Traveling to the German capital to meet the veteran leader in his first official trip abroad, Macron used the opportunity to call for a “historic reconstruction” of Europe.
During his campaign, Macron had thrown up ideas on reforming the eurozone, noting that the currency bloc cannot go on as it is if it wanted to avoid falling prey to protest and populism.
Among reforms he wants to see are setting up a separate budget for the 28-member group, as well as giving it its own parliament and finance minister.
But the proposals have sent alarm bells ringing in Berlin, and initial relief about his victory against far-right leader Marine Le Pen had quickly given way to fears about his reform plans.
Finance Minister Wolfgang Schäuble warned that such deep-reaching reforms would require treaty changes, which were “not realistic” at a time when Europe is hit by a surge of anti-euro populism.
Saturday’s edition of weekly news magazine Der Spiegel featured a cover picture of Macron with the headline “expensive friend”.
But at a joint press conference following their talks, Merkel adopted a conciliatory tone and offered what appeared to be a key concession.
“From the German point of view, it’s possible to change the treaty if it makes sense,” she said.
“If we can say why, what for, what the point is, then Germany will be ready.”
Germany and France are the eurozone’s two biggest economies.
Merkel’s approach underlined her view that it was crucial not only for France, but for Germany, to help Macron succeed – a point that she has repeatedly stressed.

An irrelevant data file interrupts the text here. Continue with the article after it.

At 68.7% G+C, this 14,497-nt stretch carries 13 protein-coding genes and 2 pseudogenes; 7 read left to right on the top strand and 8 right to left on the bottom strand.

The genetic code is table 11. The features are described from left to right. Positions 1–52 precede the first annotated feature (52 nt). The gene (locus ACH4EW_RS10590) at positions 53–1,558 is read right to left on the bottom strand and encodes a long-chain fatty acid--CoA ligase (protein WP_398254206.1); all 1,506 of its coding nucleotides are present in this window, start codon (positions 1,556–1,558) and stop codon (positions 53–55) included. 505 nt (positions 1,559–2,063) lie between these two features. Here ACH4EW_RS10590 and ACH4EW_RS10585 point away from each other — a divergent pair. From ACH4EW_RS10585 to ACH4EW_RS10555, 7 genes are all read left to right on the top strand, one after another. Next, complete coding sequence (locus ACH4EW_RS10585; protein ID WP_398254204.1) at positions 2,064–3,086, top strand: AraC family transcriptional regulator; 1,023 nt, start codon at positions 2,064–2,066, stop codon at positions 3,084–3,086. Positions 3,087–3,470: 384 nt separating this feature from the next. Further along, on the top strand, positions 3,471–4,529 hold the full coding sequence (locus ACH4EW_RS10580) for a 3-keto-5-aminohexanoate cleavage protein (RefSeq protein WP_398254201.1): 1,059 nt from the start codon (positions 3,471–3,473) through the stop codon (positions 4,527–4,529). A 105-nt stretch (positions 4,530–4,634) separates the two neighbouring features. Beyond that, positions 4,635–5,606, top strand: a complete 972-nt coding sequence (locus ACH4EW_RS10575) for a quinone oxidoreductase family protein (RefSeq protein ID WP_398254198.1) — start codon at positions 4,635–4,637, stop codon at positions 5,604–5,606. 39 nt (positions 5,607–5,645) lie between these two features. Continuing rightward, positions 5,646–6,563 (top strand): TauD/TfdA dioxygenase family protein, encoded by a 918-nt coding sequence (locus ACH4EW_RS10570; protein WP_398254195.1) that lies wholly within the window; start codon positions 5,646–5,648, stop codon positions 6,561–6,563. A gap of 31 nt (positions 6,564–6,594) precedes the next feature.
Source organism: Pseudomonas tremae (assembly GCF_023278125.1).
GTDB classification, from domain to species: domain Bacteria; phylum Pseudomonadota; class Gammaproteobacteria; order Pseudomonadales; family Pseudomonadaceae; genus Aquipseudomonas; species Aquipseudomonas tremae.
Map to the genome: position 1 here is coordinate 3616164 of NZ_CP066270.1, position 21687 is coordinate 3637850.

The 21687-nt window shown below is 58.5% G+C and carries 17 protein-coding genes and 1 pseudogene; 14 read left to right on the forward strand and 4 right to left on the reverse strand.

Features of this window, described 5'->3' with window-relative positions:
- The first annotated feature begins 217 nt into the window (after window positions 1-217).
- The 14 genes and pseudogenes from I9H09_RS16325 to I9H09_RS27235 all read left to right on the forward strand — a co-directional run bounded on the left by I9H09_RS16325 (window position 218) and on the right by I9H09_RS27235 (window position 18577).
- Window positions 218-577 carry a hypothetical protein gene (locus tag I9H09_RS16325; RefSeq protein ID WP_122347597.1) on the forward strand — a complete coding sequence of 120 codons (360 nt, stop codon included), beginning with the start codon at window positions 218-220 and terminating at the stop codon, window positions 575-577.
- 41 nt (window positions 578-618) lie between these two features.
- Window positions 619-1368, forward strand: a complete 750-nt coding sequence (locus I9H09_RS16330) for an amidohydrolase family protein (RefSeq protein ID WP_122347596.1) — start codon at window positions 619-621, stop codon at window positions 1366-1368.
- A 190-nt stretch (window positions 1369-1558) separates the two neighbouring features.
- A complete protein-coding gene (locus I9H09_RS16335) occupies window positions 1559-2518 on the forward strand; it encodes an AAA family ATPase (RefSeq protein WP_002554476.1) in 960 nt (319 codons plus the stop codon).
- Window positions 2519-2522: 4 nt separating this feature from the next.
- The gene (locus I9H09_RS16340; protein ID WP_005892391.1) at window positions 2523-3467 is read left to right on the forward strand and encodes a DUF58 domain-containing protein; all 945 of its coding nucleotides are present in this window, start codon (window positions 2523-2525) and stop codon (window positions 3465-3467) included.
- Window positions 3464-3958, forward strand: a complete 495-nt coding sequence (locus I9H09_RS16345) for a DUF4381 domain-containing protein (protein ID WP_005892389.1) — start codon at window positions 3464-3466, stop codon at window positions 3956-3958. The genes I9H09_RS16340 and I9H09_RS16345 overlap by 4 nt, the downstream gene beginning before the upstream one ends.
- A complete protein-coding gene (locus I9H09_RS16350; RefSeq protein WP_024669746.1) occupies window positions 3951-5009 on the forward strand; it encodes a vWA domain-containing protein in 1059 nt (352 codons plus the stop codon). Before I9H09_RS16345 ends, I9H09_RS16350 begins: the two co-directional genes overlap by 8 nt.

Yet it remains to be seen if her approach would go down well in Germany, which is deeply adverse to shouldering burdens of eurozone laggards.
Macron sought to bat away German fears on debt, saying he was opposed to mutualising “old debt” between eurozone countries.
However, he signalled readiness to look at sharing future burdens.
“I am not a promoter of the mutualisation of old debt” within the eurozone, said Macron after meeting Merkel, adding however that the joint financing of future projects should be considered.
Underlining the concerns over Macron’s proposals, Germany’s biggest selling daily Bild warned ahead of the French leader’s meeting with Merkel that before seeking deeper EU integration, “France must once again be at the same level as Germany politically and economically”.
“Only then can the EU be reformed or develop deeper integration,” it said.
The priority for France must be to “loosen the jobs market, to simplify the highly complicated pensions system, to trim the civil service,” it said, placing any investment from Germany secondary.
Any reforms would likely still have to be held off until after September, when Merkel faces reelection.
“Her room for manoeuvre is very limited – with her migration policy she has used up a lot of political capital in her own party,” said a German minister speaking on condition of anonymity, referring to her liberal immigration policy that let more than a million asylum seekers into Germany since 2015.
“On the other hand, Macron’s style suits the chancellor. She likes substance, she likes people who are hands on and she knows he won’t take her for a ride,” said the minister.
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